Re: Cauchy Sequence proof

Because this is a Cauchy sequence, you know that for some N, if n,m> N, then $\displaystyle |a_n- a_m|< 1$. In particular, if $\displaystyle a_n> a_{N+1}$, we have $\displaystyle |a_n- a_{N+1}|= a_n- a_{N+1}< 1$ so that $\displaystyle a_n< a_{N+1}+ 1$. So $\displaystyle a_{N+1}+ 1$ is an upper bound for all terms with n> N.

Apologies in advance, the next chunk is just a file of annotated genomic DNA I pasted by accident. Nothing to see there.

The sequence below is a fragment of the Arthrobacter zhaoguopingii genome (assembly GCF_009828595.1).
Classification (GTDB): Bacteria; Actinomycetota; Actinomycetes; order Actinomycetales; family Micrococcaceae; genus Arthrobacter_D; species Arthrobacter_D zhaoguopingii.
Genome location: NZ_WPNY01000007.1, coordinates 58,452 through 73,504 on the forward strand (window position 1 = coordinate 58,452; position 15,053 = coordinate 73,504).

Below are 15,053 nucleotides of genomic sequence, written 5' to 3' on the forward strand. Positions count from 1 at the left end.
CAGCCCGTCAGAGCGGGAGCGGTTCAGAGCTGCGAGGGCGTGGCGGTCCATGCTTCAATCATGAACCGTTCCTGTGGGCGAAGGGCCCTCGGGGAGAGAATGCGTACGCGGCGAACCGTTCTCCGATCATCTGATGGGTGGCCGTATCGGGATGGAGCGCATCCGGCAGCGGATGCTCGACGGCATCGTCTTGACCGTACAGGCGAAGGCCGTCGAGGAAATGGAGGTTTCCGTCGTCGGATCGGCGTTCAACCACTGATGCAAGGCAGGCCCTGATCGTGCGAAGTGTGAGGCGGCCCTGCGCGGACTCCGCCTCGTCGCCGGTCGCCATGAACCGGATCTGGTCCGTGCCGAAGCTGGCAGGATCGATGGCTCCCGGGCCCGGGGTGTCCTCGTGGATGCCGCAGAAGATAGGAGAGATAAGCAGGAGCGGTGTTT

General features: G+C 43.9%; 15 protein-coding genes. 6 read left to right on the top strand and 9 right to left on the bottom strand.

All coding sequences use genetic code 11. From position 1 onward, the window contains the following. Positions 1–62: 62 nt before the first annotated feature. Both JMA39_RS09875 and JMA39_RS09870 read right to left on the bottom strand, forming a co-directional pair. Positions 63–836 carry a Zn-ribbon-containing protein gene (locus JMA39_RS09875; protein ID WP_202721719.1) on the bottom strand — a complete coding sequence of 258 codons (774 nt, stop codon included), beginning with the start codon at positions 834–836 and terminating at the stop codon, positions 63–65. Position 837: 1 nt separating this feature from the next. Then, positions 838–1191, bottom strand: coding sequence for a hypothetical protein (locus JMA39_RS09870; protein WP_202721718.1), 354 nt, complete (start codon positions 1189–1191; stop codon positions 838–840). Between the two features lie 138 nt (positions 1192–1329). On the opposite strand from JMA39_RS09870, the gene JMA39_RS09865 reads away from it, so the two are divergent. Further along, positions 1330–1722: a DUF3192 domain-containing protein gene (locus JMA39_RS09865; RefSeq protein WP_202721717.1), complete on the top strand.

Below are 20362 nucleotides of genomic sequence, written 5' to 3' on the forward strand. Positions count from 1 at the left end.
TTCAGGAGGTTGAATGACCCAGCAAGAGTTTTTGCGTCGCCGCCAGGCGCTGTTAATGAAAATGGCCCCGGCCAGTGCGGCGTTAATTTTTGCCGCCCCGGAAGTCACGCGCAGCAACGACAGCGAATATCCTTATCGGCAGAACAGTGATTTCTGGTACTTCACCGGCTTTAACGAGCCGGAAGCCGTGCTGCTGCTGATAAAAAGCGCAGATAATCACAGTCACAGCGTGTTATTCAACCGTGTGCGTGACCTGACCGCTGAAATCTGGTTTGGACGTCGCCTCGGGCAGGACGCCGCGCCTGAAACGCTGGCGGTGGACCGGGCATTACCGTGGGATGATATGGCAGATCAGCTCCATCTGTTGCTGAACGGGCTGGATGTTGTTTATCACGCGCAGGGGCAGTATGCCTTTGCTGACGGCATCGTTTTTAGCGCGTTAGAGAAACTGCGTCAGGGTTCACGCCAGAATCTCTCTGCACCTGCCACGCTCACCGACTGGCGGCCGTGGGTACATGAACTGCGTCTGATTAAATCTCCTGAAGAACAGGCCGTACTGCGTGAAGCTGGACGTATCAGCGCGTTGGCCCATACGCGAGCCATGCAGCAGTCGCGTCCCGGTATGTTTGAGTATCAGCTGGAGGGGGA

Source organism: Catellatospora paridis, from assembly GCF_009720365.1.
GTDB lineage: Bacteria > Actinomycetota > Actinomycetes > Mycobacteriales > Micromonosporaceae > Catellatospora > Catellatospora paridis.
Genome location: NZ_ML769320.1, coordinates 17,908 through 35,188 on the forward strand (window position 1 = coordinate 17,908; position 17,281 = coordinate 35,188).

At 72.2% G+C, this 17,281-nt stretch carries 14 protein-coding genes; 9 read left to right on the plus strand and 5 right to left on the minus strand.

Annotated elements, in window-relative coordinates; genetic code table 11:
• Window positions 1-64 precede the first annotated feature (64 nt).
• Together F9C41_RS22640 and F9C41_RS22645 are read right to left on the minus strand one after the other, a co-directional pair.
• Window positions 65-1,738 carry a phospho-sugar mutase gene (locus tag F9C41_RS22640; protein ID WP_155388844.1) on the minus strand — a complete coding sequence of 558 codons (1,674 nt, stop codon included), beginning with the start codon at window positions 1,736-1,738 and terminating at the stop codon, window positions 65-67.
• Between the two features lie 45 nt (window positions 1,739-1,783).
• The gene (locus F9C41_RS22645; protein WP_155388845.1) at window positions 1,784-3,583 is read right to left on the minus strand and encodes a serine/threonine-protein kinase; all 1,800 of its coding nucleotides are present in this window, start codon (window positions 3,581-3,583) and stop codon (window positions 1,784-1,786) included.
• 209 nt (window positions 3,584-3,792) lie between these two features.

The part you are asking about, where they look at $\displaystyle |a_1|$, up to $\displaystyle |a_N|$ is the easy part- those together with the bound $\displaystyle a_{N+1}+ 1$ form a **finite** set. And a finite set of numbers always contains a "largest member" which must be an upper bound on the entire sequence.